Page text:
by Michael Burton
In a desperate attempt to improve punctuality statistics Northern Rail have decided to do away with any timetabling of trains.
The decision comes after a recent survey, in which members of the public were asked what they thought of Northern Rail’s services, caused 57 people to break down in tears, 12 suicides and 4 miscarriages. Northern Rail strongly deny responsibility for the miscarriages, claiming it to be, ” a series of unfortunate coincidences”.
However, Andrew Peevesman, Head of Railway Pathology at Hull Royal Hospital, says that the word, ‘carriage’ can refer to key part of train, and that this could have caused, what he terms, ” death by association”.
In in a press release issued this morning, Northern Rail stated: ” the perpetual misery, infuriation and not to mention, the miscarriages, caused by our inability to arrive at the time we say we will, has forced a drastic change within our company. Beginning on the 1st October, all timetabling of trains will cease. This will ensure that all our trains will be on time, as there will be no time to adhere to.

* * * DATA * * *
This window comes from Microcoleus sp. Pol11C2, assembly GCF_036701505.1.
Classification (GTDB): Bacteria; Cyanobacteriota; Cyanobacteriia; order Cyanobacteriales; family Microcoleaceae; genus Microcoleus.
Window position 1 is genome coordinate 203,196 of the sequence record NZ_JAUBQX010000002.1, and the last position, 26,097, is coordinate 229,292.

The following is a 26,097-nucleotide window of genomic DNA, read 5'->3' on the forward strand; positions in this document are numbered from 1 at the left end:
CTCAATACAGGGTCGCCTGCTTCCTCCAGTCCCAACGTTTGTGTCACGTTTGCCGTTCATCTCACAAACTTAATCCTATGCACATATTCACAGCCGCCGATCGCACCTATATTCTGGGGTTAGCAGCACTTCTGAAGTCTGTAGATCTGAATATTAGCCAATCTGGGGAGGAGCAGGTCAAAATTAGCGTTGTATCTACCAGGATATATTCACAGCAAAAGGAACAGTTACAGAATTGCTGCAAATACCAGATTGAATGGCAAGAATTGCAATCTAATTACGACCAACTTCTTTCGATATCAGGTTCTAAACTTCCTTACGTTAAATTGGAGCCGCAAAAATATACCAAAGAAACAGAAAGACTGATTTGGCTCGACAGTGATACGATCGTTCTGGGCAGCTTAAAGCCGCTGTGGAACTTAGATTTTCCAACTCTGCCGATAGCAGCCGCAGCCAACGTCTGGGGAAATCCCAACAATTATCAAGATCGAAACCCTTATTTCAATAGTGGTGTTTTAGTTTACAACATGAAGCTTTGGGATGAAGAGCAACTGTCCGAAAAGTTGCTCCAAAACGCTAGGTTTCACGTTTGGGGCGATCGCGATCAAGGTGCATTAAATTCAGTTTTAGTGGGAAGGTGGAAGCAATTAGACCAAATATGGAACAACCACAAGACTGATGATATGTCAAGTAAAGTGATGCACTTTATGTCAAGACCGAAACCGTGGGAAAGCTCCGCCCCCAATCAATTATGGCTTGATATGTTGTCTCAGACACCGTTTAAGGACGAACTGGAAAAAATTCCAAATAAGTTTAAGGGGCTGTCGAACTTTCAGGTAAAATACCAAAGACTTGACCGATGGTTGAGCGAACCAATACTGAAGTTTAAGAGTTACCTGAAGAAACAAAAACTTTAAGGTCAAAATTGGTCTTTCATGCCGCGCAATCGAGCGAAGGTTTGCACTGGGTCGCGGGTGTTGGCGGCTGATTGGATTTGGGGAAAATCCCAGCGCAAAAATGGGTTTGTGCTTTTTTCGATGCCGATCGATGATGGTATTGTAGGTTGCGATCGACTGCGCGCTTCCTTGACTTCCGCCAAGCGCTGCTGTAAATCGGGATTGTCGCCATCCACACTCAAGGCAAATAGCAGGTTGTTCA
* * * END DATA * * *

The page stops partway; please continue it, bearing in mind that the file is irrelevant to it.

Our belief is that, when a train arrives at a platform, travellers will feel lucky, almost as if they’d witnessed something rare and beautiful, like a doe and her fawn in a woodland clearing. It will become an anecdote for the day; ‘I was at the train station today and then a train came. Oh really? How nice.”
We hope that in the near future, when people think of Northern Rail, feelings of fury, suicide, and a foetus dying inside them, will be replaced with a slight pang of delight. We can but dream…”
Dream, though they may, scepticism is rife.
Martin Henshaw, a 47 year old Construction worker from the North-West, is highly pessimistic about the change. He is not without reason: in July 2012, Martin took a 3 stop journey from Huyton to Whiston. He missed his son’s birth, his mum’s death, a tattoo appointment, a postal package delivery, his son’s christening, his mum’s funeral, a dentist appointment, 12 salsa lessons, a Wrestlemania, and his son’s first words -‘fire drill’. Upon, hearing of the decision, Martin was the first to tweet, “They’ll probably still be late.”
The dry witted quip was re-tweeted by over 1300 people. For an hour Martin seemed to matter.
“The inevitable worry is that people will be on the platform when a train arrives, check the time and assume this is the time a train will always arrive, thus the cycle of disappointment will begin anew.”